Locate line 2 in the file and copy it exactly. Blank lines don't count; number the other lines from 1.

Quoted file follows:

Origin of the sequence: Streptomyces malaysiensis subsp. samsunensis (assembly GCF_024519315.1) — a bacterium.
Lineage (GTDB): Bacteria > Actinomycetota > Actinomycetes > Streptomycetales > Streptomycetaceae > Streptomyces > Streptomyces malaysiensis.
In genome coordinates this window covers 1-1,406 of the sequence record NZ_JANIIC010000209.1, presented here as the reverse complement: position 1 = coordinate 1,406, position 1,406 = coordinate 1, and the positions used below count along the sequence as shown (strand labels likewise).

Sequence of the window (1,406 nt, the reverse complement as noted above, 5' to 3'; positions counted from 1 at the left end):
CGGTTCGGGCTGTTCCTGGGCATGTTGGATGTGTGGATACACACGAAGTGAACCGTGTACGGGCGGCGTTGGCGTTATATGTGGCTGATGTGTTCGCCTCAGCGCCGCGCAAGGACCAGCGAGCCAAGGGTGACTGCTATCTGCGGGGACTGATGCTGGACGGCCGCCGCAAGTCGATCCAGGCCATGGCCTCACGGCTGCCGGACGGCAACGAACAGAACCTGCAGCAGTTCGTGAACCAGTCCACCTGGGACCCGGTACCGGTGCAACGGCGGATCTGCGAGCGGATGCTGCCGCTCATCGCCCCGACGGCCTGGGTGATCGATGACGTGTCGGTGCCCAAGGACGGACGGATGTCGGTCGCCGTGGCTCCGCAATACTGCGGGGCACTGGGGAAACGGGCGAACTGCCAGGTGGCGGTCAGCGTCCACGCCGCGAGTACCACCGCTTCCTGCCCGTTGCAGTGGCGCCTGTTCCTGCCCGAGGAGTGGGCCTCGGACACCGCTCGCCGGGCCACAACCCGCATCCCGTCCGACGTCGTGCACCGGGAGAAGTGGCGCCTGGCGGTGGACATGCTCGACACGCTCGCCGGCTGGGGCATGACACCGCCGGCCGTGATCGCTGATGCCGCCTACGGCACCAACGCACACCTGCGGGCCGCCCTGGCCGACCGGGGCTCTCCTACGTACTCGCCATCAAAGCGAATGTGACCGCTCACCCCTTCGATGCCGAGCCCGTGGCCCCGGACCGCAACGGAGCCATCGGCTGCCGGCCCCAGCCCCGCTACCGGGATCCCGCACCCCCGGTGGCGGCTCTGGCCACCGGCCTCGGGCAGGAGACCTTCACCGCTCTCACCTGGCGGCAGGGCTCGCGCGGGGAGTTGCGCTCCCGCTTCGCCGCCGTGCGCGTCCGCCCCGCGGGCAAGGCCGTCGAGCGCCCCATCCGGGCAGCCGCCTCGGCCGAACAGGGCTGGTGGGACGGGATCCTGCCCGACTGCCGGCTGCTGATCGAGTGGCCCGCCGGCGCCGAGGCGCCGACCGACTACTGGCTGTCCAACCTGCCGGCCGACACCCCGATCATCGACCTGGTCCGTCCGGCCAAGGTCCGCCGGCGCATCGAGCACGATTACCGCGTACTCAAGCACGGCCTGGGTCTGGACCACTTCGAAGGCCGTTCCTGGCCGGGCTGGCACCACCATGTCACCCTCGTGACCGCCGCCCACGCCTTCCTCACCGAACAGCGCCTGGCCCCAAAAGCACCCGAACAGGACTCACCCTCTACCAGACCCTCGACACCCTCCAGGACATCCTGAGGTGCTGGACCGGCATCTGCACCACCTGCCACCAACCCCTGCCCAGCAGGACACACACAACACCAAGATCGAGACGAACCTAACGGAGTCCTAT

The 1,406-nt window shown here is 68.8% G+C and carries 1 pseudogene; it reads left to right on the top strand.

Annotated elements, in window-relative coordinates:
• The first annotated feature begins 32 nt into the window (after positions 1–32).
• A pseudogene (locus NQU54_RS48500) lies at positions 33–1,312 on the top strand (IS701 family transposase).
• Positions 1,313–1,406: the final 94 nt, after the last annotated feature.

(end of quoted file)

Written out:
Lineage (GTDB): Bacteria > Actinomycetota > Actinomycetes > Streptomycetales > Streptomycetaceae > Streptomyces > Streptomyces malaysiensis.